Wednesday, June 19, 2019

The Land of Single-Family Homes

Americans really like detached single-family homes. In European cities apartment living results in more densely populated urban centers than in most U.S. cities. In most U.S. cities land is often zoned to prevent the type of dense residential development that is common in many European cities.The result is that many cities in America are now witnessing an affordable housing crisis.

The New York Times has mapped out the areas of U.S. cities which are zoned for detached single-family housing and the amount of land zoned for other types of housing (for example apartment blocks). In Cities Start to Question an American Ideal: A House With a Yard on Every Lot the NYT claims that many cities and states are now changing their planning regulations to promote the development of non single-family housing.

The multiple small maps in the NYT article use data from UrbanFootprint to show the areas in a number of different cities which are zoned for detached single-family homes. Later in the article the NYT shows these individual cities with larger maps. These larger maps include a percentage total of how much of the city is zoned for detached single-family housing. For example 70% of residential land in Minneapolis is zoned for detached single-family homes.

California is one state which is trying to encourage the development of other more densely packed types of housing. In an attempt to address California's housing supply crisis Senator Scott Wiener has introduced a bill which is designed to encourage the building of apartment buildings in areas with good transit, at the expense of single family homes. If passed the bill will prevent cities and towns from stopping the construction of apartment buildings in certain areas.

Of course not all single-family home owners are happy at the prospect of new tall apartment buildings being constructed in their neighborhoods. The creators of the Stop SB50 Wrecking Homes are definitely opposed to State Senator Scott Wiener's SB-50 bill. The site claims that "SB 50 is an unprecedented law that will destroy thousands of homes & apartments to build luxury housing up to 8 stories high".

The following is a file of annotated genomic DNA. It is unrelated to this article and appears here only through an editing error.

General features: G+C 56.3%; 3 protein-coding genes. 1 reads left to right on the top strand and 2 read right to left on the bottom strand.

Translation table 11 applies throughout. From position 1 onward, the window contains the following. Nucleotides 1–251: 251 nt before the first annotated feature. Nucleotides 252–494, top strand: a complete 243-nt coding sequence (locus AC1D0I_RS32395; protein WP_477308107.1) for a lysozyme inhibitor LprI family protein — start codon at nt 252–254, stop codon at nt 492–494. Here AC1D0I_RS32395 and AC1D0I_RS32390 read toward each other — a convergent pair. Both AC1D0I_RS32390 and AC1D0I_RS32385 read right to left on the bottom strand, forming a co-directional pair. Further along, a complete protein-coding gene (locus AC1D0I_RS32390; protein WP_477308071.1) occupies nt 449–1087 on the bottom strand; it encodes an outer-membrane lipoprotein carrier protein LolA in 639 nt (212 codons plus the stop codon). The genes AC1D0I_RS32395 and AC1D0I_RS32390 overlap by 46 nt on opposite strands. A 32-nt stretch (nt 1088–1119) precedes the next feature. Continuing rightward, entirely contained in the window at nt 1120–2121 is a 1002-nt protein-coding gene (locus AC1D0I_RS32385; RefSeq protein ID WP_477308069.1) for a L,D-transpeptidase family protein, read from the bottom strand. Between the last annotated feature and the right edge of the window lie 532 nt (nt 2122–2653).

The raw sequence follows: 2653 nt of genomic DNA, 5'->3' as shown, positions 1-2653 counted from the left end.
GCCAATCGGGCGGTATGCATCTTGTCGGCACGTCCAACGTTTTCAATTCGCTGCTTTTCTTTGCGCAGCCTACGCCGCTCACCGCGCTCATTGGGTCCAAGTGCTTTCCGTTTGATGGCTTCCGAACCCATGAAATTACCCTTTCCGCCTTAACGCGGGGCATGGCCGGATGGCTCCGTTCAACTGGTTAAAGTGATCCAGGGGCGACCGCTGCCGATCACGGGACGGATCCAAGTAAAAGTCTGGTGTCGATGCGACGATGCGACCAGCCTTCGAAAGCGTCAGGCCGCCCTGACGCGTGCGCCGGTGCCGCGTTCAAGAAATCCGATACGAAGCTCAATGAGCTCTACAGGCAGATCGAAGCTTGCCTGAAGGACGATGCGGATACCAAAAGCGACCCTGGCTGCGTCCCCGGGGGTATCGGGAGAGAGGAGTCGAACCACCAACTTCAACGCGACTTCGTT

This opposition to the bill shouldn't make much difference to their maps as long as they use accurate data. On the Stop SB50 Wrecking Family Homes interactive map three colors are used to show areas where 'Buildings up to 85' feet could be allowed, where 'Buildings up to 75' feet could be built and where 'Buildings up to 75 feet (in jobs rich/good school areas)' will be permitted.

In Peeling the SB 50 Onion UrbanFootprint has also mapped out how SB50 could impact areas in California's largest metropolitan areas. The UrbanFootprint map uses different colors to show zones which are near transit stops, in high quality transit corridors and which are seen as jobs-rich.

In the NYT article San Jose and Los Angeles in California have both been mapped to show how much of these cities' residential zones are currently zoned for detached single-family homes. In San Jose 94% of residential land is zoned for detached single-family homes. In Los Angeles 75% of residential land is zoned only for detached single-family homes. The result is that the West Coast has a huge affordable housing shortage.

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